Its rooftop has been turned into a park by planting hundreds of bushes and trees. When taking photos of the building keep in mind that these are regular apartments that people live in so try not to be intrusive.
7. Go On A Tour Of Vienna
There are various city tours whether you want to explore Vienna on bike, on foot, or by bus.
There are both general tours that give you an overview of the city’s main sights as well as tours that focus on specific topics or areas, such as Sigmund Freud tours or Jewish tours.
Guided tours can be an excellent way to get a feel for a city and figure out which sights you want to go back and visit again. But guided tours are also one of the best ways to meet fellow tourists as a solo traveler, so it’s a win-win situation.
Both free as well as paid tours are available in Vienna in English so you don’t need to worry about your lack of German skills.
Here is a quick list of some highly-rated tours & experiences in Vienna:
- Visiting the Spanish Riding School
- Private One Day Trip to Bratislava from Vienna
- Kunsthistorisches Museum Vienna and Imperial Treasury of Vienna Tour
- Wachau Valley Small-Group Tour and Wine Tasting from Vienna
- Hidden Gems in Vienna Inner City Private Walking Tour
- Vienna City Bike Tour
You can also get a Flexi Vienna PASS to save money on attractions and experiences.
8. Go On A Music Walk
Many classical composers lived and worked in Vienna, and there are statues all over the city honoring them. In fact, you can also visit the former homes of musicians like Mozart, Beethoven, and Strauss.
There are many interesting tours that allow you to explore this, like a Mozart Private Guided Tour with Classical Music Concert or Music in Vienna Tour.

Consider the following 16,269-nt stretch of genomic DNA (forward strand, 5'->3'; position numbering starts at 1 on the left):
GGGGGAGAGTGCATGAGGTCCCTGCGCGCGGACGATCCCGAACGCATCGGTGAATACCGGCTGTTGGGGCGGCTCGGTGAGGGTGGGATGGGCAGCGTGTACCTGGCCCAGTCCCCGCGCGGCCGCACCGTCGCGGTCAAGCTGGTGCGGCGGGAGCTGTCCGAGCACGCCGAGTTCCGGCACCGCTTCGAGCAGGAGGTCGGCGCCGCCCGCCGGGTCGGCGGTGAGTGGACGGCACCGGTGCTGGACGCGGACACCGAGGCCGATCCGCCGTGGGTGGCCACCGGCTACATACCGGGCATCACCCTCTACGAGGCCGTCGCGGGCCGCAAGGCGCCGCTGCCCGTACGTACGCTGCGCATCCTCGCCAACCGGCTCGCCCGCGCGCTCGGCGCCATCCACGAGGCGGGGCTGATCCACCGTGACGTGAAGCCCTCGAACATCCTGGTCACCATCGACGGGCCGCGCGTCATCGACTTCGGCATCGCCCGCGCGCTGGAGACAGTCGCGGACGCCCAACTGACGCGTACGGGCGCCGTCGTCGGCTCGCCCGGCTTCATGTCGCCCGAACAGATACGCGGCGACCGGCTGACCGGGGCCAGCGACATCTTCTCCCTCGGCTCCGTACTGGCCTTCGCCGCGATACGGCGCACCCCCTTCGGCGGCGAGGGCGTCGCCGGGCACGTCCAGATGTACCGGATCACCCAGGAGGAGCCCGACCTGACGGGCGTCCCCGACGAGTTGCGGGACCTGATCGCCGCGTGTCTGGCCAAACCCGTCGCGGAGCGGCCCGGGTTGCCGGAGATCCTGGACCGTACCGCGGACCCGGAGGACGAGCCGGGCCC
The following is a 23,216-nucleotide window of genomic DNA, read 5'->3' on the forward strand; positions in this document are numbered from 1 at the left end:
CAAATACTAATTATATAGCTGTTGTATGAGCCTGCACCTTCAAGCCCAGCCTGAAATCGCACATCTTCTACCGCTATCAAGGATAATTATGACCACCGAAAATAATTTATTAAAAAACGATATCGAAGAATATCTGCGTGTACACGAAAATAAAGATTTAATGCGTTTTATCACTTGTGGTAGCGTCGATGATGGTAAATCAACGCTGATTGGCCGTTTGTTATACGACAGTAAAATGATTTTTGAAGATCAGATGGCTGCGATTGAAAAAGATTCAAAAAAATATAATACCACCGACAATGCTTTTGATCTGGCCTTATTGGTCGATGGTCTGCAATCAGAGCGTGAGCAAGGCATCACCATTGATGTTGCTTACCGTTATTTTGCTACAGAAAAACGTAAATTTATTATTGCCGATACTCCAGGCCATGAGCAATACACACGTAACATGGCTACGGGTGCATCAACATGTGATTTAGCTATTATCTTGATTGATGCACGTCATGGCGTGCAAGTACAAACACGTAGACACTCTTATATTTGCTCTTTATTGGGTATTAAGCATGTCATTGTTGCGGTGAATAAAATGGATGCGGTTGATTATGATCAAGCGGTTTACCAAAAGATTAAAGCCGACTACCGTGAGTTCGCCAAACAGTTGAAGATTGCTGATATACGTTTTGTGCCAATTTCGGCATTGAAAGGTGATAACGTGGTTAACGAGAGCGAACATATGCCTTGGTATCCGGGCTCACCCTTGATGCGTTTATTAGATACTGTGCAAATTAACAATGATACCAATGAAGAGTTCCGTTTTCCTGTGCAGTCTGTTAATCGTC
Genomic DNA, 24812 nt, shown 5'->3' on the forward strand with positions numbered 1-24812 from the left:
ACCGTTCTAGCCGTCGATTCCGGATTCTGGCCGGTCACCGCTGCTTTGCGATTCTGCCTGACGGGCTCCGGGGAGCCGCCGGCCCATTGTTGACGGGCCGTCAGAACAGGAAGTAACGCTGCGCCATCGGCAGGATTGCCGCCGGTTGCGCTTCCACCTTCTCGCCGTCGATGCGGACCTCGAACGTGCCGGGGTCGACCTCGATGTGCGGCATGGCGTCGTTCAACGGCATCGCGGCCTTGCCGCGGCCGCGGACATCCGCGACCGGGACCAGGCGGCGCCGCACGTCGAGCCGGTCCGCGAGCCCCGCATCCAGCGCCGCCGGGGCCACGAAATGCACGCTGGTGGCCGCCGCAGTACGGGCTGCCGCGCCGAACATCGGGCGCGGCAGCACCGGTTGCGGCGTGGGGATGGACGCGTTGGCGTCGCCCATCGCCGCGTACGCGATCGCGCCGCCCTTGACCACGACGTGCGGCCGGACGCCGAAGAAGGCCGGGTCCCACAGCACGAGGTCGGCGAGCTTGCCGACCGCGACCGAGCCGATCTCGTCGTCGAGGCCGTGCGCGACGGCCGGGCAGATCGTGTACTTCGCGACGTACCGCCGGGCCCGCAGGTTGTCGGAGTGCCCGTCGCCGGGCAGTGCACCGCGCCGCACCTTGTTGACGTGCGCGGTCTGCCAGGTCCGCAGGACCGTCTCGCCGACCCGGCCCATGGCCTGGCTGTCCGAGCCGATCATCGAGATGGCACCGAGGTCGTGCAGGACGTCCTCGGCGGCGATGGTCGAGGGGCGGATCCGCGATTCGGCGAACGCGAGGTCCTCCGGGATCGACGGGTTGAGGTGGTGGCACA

Moreover, the Vienna Central Cemetery is one of the largest cemeteries in the world and a nice spot for a walk. This is where you will find the graves of people like Beethoven, Brahms, Schubert, and Schönberg. Explore on your own or a book a tour like this one for a deeper understanding of this place.
9. Visit St. Stephen’s Cathedral
St. Stephen’s Cathedral is Vienna’s most popular landmark and is well worth a visit for the incredible views you get from the spire.
Additionally, they host concerts which you can attend. Tickets can be found here. It’s truly magical to hear classical music concerts in such a unique venue.
Bonus: From St. Stephen’s you’re about a 20-minute walk from the stunning Vienna City Hall, a magnificent building built between 1872 to 1883 and showcasing a Neo-Gothic style.
10. Check Out The Street Art In Vienna
As in any modern city, you can find plenty of very beautiful graffiti in Vienna.
Along the Danube Canal beneath a few bridges, there are officially approved areas for graffiti artists. They’re a great example of how street art can enhance the look of a city.
Street Art Passage is another collection of colorful art in a tunnel that leads up to the MuseumsQuartier. It’s quite the contrast to the exhibitions inside the museums.
If you’re a really big street art fan you’ll be thrilled to find out that Vienna even has an annual street art festival called Calle Libre which takes place at the beginning of August.